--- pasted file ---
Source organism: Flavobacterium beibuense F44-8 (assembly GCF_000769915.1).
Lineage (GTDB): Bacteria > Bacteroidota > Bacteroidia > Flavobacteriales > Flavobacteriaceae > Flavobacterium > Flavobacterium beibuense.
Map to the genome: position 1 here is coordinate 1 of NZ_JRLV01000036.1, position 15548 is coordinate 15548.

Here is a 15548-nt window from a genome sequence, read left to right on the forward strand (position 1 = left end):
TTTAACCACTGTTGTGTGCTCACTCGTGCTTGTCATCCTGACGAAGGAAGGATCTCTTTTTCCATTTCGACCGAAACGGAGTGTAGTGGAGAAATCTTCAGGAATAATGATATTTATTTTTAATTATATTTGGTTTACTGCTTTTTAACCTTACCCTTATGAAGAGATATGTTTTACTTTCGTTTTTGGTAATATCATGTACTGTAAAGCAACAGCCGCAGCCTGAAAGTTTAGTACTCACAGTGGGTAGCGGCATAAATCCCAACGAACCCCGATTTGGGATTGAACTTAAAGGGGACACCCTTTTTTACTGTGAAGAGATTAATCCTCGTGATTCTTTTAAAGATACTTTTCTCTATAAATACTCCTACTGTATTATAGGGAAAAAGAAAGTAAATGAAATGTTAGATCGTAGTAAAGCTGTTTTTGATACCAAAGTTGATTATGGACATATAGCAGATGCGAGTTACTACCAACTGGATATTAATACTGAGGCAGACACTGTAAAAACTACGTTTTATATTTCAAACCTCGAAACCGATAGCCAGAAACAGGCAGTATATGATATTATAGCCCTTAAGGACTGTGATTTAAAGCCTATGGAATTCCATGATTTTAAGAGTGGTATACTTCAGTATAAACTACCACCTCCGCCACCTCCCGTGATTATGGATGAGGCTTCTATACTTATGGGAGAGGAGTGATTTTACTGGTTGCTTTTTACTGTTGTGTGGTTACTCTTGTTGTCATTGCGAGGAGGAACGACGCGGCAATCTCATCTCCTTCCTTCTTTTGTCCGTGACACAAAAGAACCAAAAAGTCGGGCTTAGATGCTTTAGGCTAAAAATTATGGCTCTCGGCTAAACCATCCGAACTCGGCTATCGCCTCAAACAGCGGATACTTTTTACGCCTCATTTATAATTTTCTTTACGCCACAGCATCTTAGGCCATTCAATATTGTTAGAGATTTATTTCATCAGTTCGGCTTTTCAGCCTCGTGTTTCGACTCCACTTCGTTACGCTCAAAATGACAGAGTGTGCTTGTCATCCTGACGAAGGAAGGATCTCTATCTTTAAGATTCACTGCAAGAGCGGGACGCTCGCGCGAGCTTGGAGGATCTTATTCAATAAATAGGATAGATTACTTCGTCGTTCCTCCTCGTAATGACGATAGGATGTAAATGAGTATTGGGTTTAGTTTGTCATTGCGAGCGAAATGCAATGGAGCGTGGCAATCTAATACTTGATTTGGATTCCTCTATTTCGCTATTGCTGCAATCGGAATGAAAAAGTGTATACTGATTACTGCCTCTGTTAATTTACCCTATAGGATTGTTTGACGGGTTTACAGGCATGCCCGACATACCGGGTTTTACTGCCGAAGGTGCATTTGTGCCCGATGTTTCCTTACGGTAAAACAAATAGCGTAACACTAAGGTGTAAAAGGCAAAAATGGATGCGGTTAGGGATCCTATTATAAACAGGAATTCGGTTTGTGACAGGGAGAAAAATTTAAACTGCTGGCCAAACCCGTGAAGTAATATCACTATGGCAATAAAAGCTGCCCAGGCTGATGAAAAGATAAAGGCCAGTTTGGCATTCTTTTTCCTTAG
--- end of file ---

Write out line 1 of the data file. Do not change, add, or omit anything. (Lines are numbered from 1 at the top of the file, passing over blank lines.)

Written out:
Source organism: Flavobacterium beibuense F44-8 (assembly GCF_000769915.1).